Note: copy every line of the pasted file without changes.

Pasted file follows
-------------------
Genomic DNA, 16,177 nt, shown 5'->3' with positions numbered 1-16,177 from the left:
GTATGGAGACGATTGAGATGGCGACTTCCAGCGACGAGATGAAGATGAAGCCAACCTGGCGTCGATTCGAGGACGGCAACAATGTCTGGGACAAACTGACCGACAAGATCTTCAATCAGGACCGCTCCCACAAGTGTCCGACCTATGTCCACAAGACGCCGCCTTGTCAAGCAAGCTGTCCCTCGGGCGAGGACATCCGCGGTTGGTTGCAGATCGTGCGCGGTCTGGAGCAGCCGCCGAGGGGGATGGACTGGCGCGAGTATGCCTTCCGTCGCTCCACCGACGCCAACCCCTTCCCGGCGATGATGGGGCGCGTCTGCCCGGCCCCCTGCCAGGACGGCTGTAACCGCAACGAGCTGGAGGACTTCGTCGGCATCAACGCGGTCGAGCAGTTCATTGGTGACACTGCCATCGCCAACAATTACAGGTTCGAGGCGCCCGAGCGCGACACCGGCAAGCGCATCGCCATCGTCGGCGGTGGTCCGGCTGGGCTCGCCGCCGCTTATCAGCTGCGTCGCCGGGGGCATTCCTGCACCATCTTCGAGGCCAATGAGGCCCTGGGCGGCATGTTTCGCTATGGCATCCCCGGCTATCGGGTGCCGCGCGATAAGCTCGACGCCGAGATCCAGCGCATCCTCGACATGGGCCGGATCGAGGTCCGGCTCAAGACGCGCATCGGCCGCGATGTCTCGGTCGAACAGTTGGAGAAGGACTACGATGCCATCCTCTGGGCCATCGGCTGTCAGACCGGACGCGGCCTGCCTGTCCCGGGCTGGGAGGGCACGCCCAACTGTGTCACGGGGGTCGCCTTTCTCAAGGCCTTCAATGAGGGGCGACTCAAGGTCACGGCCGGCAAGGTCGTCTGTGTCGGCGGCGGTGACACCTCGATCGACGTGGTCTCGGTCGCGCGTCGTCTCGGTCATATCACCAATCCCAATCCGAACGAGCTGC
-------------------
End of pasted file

Genomic DNA, 16,177 nt, shown 5'->3' with positions numbered 1-16,177 from the left:
GTATGGAGACGATTGAGATGGCGACTTCCAGCGACGAGATGAAGATGAAGCCAACCTGGCGTCGATTCGAGGACGGCAACAATGTCTGGGACAAACTGACCGACAAGATCTTCAATCAGGACCGCTCCCACAAGTGTCCGACCTATGTCCACAAGACGCCGCCTTGTCAAGCAAGCTGTCCCTCGGGCGAGGACATCCGCGGTTGGTTGCAGATCGTGCGCGGTCTGGAGCAGCCGCCGAGGGGGATGGACTGGCGCGAGTATGCCTTCCGTCGCTCCACCGACGCCAACCCCTTCCCGGCGATGATGGGGCGCGTCTGCCCGGCCCCCTGCCAGGACGGCTGTAACCGCAACGAGCTGGAGGACTTCGTCGGCATCAACGCGGTCGAGCAGTTCATTGGTGACACTGCCATCGCCAACAATTACAGGTTCGAGGCGCCCGAGCGCGACACCGGCAAGCGCATCGCCATCGTCGGCGGTGGTCCGGCTGGGCTCGCCGCCGCTTATCAGCTGCGTCGCCGGGGGCATTCCTGCACCATCTTCGAGGCCAATGAGGCCCTGGGCGGCATGTTTCGCTATGGCATCCCCGGCTATCGGGTGCCGCGCGATAAGCTCGACGCCGAGATCCAGCGCATCCTCGACATGGGCCGGATCGAGGTCCGGCTCAAGACGCGCATCGGCCGCGATGTCTCGGTCGAACAGTTGGAGAAGGACTACGATGCCATCCTCTGGGCCATCGGCTGTCAGACCGGACGCGGCCTGCCTGTCCCGGGCTGGGAGGGCACGCCCAACTGTGTCACGGGGGTCGCCTTTCTCAAGGCCTTCAATGAGGGGCGACTCAAGGTCACGGCCGGCAAGGTCGTCTGTGTCGGCGGCGGTGACACCTCGATCGACGTGGTCTCGGTCGCGCGTCGTCTCGGTCATATCACCAATCCCAATCCGAACGAGCTGC